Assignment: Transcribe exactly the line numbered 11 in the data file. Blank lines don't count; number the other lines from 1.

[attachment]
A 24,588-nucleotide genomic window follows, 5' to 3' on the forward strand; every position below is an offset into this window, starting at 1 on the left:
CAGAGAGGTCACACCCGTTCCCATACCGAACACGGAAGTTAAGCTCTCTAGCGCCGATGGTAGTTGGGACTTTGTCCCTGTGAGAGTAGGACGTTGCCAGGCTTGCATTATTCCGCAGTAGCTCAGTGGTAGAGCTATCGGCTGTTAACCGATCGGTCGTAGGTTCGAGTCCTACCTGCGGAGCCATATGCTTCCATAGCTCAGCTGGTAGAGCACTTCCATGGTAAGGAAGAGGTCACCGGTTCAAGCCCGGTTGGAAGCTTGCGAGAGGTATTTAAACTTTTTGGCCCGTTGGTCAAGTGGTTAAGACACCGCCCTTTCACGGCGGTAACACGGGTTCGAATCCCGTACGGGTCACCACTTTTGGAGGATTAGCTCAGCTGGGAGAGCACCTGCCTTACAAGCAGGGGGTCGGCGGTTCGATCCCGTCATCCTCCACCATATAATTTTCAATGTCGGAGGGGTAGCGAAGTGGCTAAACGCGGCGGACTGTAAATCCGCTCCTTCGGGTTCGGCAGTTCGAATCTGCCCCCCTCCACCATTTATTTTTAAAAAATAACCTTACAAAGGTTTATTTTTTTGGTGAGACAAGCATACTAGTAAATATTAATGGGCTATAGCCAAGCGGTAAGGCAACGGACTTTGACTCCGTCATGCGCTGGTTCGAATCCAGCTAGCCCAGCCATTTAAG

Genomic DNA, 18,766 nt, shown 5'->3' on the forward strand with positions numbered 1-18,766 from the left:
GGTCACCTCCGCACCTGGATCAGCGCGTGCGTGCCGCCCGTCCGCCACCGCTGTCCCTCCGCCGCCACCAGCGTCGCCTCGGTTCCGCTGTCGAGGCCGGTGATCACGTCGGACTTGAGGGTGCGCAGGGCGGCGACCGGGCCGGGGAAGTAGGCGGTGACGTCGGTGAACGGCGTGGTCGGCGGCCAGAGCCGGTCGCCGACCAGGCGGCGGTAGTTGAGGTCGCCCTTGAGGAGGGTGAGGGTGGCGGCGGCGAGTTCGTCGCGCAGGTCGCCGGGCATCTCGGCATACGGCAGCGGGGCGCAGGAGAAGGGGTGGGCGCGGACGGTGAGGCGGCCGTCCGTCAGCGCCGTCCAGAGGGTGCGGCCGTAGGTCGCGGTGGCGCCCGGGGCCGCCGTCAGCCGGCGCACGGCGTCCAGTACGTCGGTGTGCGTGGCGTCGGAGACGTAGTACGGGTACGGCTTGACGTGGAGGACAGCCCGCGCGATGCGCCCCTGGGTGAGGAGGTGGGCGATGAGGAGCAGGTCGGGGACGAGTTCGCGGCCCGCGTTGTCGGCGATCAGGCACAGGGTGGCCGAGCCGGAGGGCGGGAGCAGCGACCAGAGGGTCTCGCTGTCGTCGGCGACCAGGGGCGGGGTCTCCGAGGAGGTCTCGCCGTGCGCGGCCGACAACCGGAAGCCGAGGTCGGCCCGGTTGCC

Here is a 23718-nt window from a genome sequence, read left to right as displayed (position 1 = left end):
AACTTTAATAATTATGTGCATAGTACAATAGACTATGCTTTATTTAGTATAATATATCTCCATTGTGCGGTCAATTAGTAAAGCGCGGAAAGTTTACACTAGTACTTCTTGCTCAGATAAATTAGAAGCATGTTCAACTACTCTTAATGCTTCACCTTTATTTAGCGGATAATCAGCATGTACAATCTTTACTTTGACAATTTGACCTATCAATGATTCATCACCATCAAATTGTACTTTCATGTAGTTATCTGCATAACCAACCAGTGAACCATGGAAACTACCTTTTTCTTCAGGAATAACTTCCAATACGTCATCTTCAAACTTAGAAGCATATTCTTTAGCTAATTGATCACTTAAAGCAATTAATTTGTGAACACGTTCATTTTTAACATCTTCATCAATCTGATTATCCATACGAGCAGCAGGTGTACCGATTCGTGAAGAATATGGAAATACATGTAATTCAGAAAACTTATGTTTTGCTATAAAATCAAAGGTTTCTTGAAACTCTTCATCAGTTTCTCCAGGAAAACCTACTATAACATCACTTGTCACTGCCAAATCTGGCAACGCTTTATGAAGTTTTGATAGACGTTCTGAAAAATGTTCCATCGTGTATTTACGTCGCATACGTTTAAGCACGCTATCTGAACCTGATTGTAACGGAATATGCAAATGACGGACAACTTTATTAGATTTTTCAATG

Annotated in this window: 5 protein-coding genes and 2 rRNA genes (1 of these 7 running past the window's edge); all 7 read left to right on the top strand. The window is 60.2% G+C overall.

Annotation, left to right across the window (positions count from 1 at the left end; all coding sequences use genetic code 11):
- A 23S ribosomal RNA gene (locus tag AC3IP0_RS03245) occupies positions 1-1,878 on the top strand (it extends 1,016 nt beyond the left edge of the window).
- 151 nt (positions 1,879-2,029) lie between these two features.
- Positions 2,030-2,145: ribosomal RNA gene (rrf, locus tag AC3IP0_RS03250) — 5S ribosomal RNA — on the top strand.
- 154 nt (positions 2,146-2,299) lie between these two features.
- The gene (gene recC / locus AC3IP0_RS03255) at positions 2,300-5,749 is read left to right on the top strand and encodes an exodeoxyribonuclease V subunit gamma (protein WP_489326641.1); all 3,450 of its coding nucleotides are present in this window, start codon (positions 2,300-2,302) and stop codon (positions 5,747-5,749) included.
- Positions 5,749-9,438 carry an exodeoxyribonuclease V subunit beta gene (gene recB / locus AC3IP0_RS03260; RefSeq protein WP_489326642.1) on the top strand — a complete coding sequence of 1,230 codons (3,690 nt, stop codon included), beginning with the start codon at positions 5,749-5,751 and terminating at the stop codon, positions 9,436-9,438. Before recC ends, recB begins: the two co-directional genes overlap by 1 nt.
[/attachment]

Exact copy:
- Positions 2,030-2,145: ribosomal RNA gene (rrf, locus tag AC3IP0_RS03250) — 5S ribosomal RNA — on the top strand.